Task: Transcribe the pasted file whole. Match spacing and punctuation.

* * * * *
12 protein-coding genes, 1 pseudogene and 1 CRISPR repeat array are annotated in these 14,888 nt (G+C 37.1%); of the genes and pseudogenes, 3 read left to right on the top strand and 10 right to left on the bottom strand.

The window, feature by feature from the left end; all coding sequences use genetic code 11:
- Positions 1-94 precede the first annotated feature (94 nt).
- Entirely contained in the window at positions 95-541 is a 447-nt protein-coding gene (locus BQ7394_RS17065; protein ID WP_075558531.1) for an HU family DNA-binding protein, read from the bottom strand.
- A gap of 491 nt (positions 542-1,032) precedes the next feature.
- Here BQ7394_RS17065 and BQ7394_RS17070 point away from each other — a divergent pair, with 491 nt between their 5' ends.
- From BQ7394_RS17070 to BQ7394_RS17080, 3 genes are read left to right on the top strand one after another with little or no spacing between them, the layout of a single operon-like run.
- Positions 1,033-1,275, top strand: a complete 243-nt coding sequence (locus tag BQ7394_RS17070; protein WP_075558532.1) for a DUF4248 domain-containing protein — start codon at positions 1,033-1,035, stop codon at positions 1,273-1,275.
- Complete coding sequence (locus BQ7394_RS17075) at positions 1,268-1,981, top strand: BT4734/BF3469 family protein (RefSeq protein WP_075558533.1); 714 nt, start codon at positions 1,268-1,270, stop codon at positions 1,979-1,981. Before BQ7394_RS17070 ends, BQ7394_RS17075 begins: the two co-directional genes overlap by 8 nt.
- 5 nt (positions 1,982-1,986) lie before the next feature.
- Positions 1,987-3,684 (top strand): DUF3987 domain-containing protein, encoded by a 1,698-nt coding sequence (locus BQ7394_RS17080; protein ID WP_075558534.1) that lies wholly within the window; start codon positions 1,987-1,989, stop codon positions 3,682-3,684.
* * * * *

12 protein-coding genes, 1 pseudogene and 1 CRISPR repeat array are annotated in these 14,888 nt (G+C 37.1%); of the genes and pseudogenes, 3 read left to right on the top strand and 10 right to left on the bottom strand.

The window, feature by feature from the left end; all coding sequences use genetic code 11:
- Positions 1-94 precede the first annotated feature (94 nt).
- Entirely contained in the window at positions 95-541 is a 447-nt protein-coding gene (locus BQ7394_RS17065; protein ID WP_075558531.1) for an HU family DNA-binding protein, read from the bottom strand.
- A gap of 491 nt (positions 542-1,032) precedes the next feature.
- Here BQ7394_RS17065 and BQ7394_RS17070 point away from each other — a divergent pair, with 491 nt between their 5' ends.
- From BQ7394_RS17070 to BQ7394_RS17080, 3 genes are read left to right on the top strand one after another with little or no spacing between them, the layout of a single operon-like run.
- Positions 1,033-1,275, top strand: a complete 243-nt coding sequence (locus tag BQ7394_RS17070; protein WP_075558532.1) for a DUF4248 domain-containing protein — start codon at positions 1,033-1,035, stop codon at positions 1,273-1,275.
- Complete coding sequence (locus BQ7394_RS17075) at positions 1,268-1,981, top strand: BT4734/BF3469 family protein (RefSeq protein WP_075558533.1); 714 nt, start codon at positions 1,268-1,270, stop codon at positions 1,979-1,981. Before BQ7394_RS17070 ends, BQ7394_RS17075 begins: the two co-directional genes overlap by 8 nt.
- 5 nt (positions 1,982-1,986) lie before the next feature.
- Positions 1,987-3,684 (top strand): DUF3987 domain-containing protein, encoded by a 1,698-nt coding sequence (locus BQ7394_RS17080; protein ID WP_075558534.1) that lies wholly within the window; start codon positions 1,987-1,989, stop codon positions 3,682-3,684.